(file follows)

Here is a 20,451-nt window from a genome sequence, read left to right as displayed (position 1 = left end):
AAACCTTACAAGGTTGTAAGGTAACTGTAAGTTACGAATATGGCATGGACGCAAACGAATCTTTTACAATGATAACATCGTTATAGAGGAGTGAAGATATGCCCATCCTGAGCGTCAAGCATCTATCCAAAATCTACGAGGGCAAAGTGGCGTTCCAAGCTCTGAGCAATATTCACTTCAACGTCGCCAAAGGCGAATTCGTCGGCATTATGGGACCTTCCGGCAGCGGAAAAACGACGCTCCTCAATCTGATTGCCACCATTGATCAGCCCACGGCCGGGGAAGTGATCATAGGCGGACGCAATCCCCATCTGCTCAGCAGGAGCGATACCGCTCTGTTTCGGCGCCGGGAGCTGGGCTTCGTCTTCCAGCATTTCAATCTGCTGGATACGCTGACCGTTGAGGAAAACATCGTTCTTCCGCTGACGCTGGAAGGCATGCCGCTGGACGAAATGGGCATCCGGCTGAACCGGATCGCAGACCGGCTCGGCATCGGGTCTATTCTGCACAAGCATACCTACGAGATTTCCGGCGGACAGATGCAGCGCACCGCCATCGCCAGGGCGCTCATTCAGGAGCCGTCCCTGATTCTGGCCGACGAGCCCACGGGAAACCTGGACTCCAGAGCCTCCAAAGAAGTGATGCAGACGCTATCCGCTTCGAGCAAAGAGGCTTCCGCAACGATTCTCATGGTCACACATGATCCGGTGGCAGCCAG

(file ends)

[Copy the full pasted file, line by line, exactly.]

Here is a 20,451-nt window from a genome sequence, read left to right as displayed (position 1 = left end):
AAACCTTACAAGGTTGTAAGGTAACTGTAAGTTACGAATATGGCATGGACGCAAACGAATCTTTTACAATGATAACATCGTTATAGAGGAGTGAAGATATGCCCATCCTGAGCGTCAAGCATCTATCCAAAATCTACGAGGGCAAAGTGGCGTTCCAAGCTCTGAGCAATATTCACTTCAACGTCGCCAAAGGCGAATTCGTCGGCATTATGGGACCTTCCGGCAGCGGAAAAACGACGCTCCTCAATCTGATTGCCACCATTGATCAGCCCACGGCCGGGGAAGTGATCATAGGCGGACGCAATCCCCATCTGCTCAGCAGGAGCGATACCGCTCTGTTTCGGCGCCGGGAGCTGGGCTTCGTCTTCCAGCATTTCAATCTGCTGGATACGCTGACCGTTGAGGAAAACATCGTTCTTCCGCTGACGCTGGAAGGCATGCCGCTGGACGAAATGGGCATCCGGCTGAACCGGATCGCAGACCGGCTCGGCATCGGGTCTATTCTGCACAAGCATACCTACGAGATTTCCGGCGGACAGATGCAGCGCACCGCCATCGCCAGGGCGCTCATTCAGGAGCCGTCCCTGATTCTGGCCGACGAGCCCACGGGAAACCTGGACTCCAGAGCCTCCAAAGAAGTGATGCAGACGCTATCCGCTTCGAGCAAAGAGGCTTCCGCAACGATTCTCATGGTCACACATGATCCGGTGGCAGCCAG